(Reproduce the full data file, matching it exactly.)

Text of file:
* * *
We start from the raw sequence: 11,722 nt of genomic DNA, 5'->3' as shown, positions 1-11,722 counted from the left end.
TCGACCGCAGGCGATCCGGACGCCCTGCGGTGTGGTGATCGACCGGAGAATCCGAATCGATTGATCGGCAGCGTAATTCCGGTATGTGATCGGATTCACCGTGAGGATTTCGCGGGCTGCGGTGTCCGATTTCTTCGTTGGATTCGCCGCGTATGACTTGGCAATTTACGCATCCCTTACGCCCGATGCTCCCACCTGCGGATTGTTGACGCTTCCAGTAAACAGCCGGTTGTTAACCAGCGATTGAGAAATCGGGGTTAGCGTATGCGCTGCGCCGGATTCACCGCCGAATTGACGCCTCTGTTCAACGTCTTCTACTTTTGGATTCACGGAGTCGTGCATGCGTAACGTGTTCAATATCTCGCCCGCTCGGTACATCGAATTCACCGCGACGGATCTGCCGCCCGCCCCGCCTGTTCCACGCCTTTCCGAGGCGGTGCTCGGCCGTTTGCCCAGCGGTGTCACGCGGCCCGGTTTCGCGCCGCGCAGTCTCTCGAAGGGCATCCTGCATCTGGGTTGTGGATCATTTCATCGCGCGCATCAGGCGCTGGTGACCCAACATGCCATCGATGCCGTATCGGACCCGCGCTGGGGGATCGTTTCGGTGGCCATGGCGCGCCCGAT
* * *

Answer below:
We start from the raw sequence: 11,722 nt of genomic DNA, 5'->3' as shown, positions 1-11,722 counted from the left end.
TCGACCGCAGGCGATCCGGACGCCCTGCGGTGTGGTGATCGACCGGAGAATCCGAATCGATTGATCGGCAGCGTAATTCCGGTATGTGATCGGATTCACCGTGAGGATTTCGCGGGCTGCGGTGTCCGATTTCTTCGTTGGATTCGCCGCGTATGACTTGGCAATTTACGCATCCCTTACGCCCGATGCTCCCACCTGCGGATTGTTGACGCTTCCAGTAAACAGCCGGTTGTTAACCAGCGATTGAGAAATCGGGGTTAGCGTATGCGCTGCGCCGGATTCACCGCCGAATTGACGCCTCTGTTCAACGTCTTCTACTTTTGGATTCACGGAGTCGTGCATGCGTAACGTGTTCAATATCTCGCCCGCTCGGTACATCGAATTCACCGCGACGGATCTGCCGCCCGCCCCGCCTGTTCCACGCCTTTCCGAGGCGGTGCTCGGCCGTTTGCCCAGCGGTGTCACGCGGCCCGGTTTCGCGCCGCGCAGTCTCTCGAAGGGCATCCTGCATCTGGGTTGTGGATCATTTCATCGCGCGCATCAGGCGCTGGTGACCCAACATGCCATCGATGCCGTATCGGACCCGCGCTGGGGGATCGTTTCGGTGGCCATGGCGCGCCCGAT